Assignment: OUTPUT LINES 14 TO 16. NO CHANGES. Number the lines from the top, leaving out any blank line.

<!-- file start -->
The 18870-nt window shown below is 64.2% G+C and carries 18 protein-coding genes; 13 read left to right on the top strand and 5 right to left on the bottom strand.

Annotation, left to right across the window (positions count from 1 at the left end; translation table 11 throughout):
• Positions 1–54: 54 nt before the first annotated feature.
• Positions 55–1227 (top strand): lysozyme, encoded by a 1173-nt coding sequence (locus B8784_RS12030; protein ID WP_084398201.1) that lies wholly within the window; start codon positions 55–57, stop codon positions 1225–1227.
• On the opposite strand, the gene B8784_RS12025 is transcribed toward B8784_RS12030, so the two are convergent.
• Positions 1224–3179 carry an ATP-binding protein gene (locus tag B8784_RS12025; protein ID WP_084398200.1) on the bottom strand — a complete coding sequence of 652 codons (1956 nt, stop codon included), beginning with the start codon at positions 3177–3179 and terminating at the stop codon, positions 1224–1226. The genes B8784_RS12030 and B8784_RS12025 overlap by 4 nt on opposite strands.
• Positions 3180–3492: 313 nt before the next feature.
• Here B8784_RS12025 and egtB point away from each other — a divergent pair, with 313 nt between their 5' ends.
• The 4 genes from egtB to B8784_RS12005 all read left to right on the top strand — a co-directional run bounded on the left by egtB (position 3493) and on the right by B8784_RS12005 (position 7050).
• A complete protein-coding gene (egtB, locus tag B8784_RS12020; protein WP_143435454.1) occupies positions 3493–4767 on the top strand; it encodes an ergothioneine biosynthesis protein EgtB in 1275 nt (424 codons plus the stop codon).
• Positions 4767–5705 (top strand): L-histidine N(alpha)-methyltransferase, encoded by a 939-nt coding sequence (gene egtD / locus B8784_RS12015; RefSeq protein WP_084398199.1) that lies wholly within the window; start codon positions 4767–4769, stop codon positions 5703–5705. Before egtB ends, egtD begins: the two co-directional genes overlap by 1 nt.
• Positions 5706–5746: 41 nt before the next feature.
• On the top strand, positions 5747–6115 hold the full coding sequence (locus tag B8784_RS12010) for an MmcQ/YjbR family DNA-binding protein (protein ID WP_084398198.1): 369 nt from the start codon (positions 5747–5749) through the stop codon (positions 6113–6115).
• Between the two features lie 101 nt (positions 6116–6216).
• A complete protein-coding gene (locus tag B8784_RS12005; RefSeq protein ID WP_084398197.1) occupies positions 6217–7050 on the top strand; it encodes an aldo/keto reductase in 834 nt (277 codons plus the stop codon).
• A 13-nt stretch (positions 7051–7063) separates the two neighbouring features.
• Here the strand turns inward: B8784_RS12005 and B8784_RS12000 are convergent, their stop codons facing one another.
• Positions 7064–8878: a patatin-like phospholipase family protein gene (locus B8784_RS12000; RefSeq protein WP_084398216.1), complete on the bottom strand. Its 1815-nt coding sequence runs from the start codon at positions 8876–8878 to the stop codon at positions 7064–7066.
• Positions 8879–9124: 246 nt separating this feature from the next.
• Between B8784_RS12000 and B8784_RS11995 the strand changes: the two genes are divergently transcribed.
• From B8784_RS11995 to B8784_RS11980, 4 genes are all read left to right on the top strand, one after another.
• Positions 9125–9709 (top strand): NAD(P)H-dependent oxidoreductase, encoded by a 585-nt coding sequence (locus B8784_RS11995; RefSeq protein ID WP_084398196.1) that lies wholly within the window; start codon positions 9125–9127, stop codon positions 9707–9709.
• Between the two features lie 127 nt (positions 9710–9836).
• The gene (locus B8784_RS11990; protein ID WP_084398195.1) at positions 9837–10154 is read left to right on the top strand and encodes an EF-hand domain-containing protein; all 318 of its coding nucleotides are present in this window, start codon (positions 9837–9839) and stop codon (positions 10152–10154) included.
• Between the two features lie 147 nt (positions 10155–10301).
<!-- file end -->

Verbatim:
• Between the two features lie 101 nt (positions 6116–6216).
• A complete protein-coding gene (locus tag B8784_RS12005; RefSeq protein ID WP_084398197.1) occupies positions 6217–7050 on the top strand; it encodes an aldo/keto reductase in 834 nt (277 codons plus the stop codon).
• A 13-nt stretch (positions 7051–7063) separates the two neighbouring features.